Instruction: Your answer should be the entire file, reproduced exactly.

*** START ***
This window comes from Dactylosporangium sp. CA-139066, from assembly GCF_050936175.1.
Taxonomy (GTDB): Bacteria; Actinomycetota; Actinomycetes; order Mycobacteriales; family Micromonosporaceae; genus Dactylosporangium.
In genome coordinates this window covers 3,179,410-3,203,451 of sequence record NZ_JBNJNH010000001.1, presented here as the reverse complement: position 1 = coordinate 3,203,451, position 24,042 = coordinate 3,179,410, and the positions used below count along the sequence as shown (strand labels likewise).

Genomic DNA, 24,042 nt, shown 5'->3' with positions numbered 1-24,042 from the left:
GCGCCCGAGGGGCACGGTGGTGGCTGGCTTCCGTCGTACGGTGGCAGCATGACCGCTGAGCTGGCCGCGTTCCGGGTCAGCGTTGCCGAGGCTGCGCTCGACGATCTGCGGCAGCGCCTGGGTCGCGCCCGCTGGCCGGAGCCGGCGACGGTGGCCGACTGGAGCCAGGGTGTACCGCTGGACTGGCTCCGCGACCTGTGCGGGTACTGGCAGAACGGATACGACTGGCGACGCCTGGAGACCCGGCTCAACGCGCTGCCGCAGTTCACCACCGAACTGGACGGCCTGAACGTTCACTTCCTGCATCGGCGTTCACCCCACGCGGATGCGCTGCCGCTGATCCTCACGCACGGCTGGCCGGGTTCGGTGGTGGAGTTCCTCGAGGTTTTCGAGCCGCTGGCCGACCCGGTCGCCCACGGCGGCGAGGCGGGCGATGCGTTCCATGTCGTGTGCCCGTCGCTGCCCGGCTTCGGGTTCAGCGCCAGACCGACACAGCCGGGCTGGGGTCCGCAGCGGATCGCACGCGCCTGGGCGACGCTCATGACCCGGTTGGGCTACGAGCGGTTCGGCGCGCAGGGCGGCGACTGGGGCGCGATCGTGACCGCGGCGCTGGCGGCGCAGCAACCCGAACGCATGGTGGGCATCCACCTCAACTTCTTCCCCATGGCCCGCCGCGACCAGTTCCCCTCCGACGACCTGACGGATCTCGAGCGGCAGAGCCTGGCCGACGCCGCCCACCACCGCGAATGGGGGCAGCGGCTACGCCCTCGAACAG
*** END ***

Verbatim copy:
This window comes from Dactylosporangium sp. CA-139066, from assembly GCF_050936175.1.
Taxonomy (GTDB): Bacteria; Actinomycetota; Actinomycetes; order Mycobacteriales; family Micromonosporaceae; genus Dactylosporangium.
In genome coordinates this window covers 3,179,410-3,203,451 of sequence record NZ_JBNJNH010000001.1, presented here as the reverse complement: position 1 = coordinate 3,203,451, position 24,042 = coordinate 3,179,410, and the positions used below count along the sequence as shown (strand labels likewise).

Genomic DNA, 24,042 nt, shown 5'->3' with positions numbered 1-24,042 from the left:
GCGCCCGAGGGGCACGGTGGTGGCTGGCTTCCGTCGTACGGTGGCAGCATGACCGCTGAGCTGGCCGCGTTCCGGGTCAGCGTTGCCGAGGCTGCGCTCGACGATCTGCGGCAGCGCCTGGGTCGCGCCCGCTGGCCGGAGCCGGCGACGGTGGCCGACTGGAGCCAGGGTGTACCGCTGGACTGGCTCCGCGACCTGTGCGGGTACTGGCAGAACGGATACGACTGGCGACGCCTGGAGACCCGGCTCAACGCGCTGCCGCAGTTCACCACCGAACTGGACGGCCTGAACGTTCACTTCCTGCATCGGCGTTCACCCCACGCGGATGCGCTGCCGCTGATCCTCACGCACGGCTGGCCGGGTTCGGTGGTGGAGTTCCTCGAGGTTTTCGAGCCGCTGGCCGACCCGGTCGCCCACGGCGGCGAGGCGGGCGATGCGTTCCATGTCGTGTGCCCGTCGCTGCCCGGCTTCGGGTTCAGCGCCAGACCGACACAGCCGGGCTGGGGTCCGCAGCGGATCGCACGCGCCTGGGCGACGCTCATGACCCGGTTGGGCTACGAGCGGTTCGGCGCGCAGGGCGGCGACTGGGGCGCGATCGTGACCGCGGCGCTGGCGGCGCAGCAACCCGAACGCATGGTGGGCATCCACCTCAACTTCTTCCCCATGGCCCGCCGCGACCAGTTCCCCTCCGACGACCTGACGGATCTCGAGCGGCAGAGCCTGGCCGACGCCGCCCACCACCGCGAATGGGGGCAGCGGCTACGCCCTCGAACAG